ARA, Lawmakers Discuss Issues
The Agricultural Retailers Association’s (ARA) Board of Directors held their annual winter meeting last week in Washington, DC, to review and discuss critical federal policies impacting their industry. ARA board members visited with members of Congress and Obama administration officials from various departments and agencies to highlight policy issues of interest and current economic and regulatory challenges facing the nation’s agricultural retailers and distributors.
“We are in the first months of a Congress that has 69 new congressional members and hundreds of new policy officials and regulators in the Obama administration,” said Jack Eberspacher, ARA president and CEO. “Our nation is at a crossroads on key policies related to transportation, chemical security, climate change, taxes, and energy. The significant political changes in Washington, DC make it more important than ever for ARA members to educate their lawmakers and regulatory officials on the essential role they play in maintaining American agriculture as the world’s leader in food, feed, fiber, and biofuel production.”
Some of the key sessions included:
- Charles Hochman of the U.S. Department of Transportation’s (DOT) Pipeline & Hazardous Materials Safety Administration reviewed existing testing and inspection requirements for anhydrous ammonia nurse tanks missing an American Society of Mechanicals Engineers Code (ASME) data plates, and he discussed the possibility of future rule-making which would require testing on all nurse tanks. ARA is advocating for self-certification to be a part of any DOT mandatory program so retailers can train their staff to do the nurse tank testing.
- Michael Eastman, executive director of labor law policy for the U.S. Chamber of Commerce, provided an overview of key labor policy changes being considered by Congress, including the so-called “Employee Free Choice Act” or “Card Check” bill which would take away an employee’s right to a federally supervised private ballot when deciding whether or not to join a union. Other discussion items included the importance of maintaining the current hours of service agricultural exemption, energy, and climate change legislation.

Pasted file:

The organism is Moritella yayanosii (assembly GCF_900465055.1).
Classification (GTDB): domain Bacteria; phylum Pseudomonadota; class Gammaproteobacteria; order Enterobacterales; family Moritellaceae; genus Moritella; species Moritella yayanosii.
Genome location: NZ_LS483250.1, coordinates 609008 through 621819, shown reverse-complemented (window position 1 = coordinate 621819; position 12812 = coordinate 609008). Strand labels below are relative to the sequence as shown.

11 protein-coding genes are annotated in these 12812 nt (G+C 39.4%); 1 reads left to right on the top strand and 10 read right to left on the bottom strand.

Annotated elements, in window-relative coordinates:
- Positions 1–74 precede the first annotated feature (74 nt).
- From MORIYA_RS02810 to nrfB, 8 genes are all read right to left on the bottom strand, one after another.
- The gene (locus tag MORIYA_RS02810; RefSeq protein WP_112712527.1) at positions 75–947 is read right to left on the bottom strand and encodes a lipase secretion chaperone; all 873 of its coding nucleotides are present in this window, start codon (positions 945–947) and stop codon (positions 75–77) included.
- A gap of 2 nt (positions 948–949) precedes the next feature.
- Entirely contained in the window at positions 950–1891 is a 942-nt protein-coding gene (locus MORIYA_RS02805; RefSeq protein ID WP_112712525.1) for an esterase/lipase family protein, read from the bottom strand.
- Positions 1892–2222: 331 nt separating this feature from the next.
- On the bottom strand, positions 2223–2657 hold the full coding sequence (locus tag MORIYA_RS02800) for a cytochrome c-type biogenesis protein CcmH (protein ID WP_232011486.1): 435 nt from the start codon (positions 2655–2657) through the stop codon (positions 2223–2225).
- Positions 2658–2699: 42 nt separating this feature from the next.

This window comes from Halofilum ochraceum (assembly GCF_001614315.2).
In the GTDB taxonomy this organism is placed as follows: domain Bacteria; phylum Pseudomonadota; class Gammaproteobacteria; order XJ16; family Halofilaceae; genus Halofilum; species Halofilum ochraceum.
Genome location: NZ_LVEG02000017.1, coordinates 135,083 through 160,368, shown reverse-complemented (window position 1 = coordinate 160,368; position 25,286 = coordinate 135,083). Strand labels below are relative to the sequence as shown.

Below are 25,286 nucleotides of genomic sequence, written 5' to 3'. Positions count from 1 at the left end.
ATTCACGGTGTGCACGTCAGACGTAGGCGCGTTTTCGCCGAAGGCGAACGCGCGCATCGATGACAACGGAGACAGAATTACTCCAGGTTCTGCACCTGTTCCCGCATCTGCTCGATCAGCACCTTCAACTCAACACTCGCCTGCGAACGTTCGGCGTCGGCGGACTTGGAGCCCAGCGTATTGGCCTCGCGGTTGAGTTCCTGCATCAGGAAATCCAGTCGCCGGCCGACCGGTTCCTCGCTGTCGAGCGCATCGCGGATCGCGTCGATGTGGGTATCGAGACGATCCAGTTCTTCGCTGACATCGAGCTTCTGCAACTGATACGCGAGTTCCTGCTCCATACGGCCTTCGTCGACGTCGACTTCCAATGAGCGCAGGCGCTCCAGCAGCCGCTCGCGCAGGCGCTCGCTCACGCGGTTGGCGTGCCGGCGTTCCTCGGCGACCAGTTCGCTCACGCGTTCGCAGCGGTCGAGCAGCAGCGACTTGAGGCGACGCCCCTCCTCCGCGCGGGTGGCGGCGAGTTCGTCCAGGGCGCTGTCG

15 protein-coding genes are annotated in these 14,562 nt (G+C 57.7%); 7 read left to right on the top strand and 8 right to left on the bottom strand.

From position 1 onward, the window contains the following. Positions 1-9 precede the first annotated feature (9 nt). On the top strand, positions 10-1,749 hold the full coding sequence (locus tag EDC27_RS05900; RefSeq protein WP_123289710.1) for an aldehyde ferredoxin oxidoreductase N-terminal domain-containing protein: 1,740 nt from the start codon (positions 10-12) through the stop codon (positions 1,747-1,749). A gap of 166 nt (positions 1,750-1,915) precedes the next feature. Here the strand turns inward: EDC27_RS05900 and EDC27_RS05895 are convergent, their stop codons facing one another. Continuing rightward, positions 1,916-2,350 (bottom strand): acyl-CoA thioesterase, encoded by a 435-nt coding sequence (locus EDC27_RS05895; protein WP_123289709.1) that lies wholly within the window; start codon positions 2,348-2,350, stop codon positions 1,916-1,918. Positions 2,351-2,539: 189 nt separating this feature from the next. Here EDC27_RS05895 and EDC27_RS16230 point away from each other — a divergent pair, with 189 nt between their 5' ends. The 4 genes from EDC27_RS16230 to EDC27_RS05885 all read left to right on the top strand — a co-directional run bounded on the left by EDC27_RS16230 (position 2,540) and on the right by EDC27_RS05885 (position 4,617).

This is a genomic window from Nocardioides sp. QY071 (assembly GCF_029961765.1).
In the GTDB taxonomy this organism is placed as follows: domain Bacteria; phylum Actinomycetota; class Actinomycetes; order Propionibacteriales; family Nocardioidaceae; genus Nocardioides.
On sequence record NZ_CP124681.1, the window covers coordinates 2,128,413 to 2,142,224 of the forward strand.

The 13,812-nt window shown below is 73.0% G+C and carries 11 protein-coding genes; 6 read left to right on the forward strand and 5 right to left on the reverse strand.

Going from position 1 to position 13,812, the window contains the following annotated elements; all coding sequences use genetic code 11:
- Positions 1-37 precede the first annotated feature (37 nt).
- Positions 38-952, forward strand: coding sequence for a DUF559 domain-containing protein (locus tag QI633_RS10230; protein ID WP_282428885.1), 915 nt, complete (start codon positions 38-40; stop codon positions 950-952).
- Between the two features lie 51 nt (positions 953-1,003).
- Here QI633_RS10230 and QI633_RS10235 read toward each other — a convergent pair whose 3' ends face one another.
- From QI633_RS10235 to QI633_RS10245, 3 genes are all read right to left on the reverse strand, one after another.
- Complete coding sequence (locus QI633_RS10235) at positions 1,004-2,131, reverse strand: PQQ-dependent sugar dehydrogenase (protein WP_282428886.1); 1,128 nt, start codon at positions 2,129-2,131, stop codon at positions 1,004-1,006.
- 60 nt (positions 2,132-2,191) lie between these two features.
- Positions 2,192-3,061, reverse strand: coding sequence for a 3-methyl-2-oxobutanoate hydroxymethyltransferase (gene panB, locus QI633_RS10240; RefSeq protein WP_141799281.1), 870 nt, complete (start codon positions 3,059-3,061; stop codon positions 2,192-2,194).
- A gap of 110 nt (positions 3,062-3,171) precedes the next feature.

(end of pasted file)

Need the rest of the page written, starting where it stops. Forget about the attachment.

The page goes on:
- U.S. Sen. Pat Roberts (R-KS) provided a frank discussion on the serious economic challenges facing the nation. Roberts worked closely with ARA to include the “Agricultural Chemicals Security Credit” in the 2008 Farm Bill, which will provide a tax credit to agricultural retailers and distributors that improve security at their fertilizer and pesticide storage facilities.
- House Agriculture Committee Chairman Collin Peterson (D-MN) discussed why he opposed the recently enacted economic stimulus bill, including concerns with the administration’s proposal to further cut farm program payments. With the industry facing volatile crop input prices, cuts in farm programs would lead to greater economic uncertainty in the agricultural industry.
- Troy Swackhammer with EPA’s Office of Emergency Management discussed proposed modifications to Spill, Prevention Control and Countermeasures (SPCC) rules.
- Sue Armstrong, the U.S. Department of Homeland Security’s acting director for Infrastructure Security Compliance Division, provided an update on the agency’s Chemical Facilities Anti-Terrorism Standards regulations and a general time-frame for final tiering letters to be issued to “high risk” facilities.
- Sherri Alston of DOT’s Federal Highway Administration discussed the challenges faced with financing and re-building the nation’s surface transportation systems.
In addition, ARA — in conjunction with the National Grain & Feed Association and the American Trucking Association’s Agricultural Food & Transporters Conference — held an agricultural transportation briefing session for members of Congress and their senior policy advisors. ARA board members Dan Weber of Ceres Solutions and Charlie Cott of MFA provided comments on behalf of ARA and the retail industry.
Visit www.aradc.org for more information on ARA’s 2009 policy priorities and issue papers.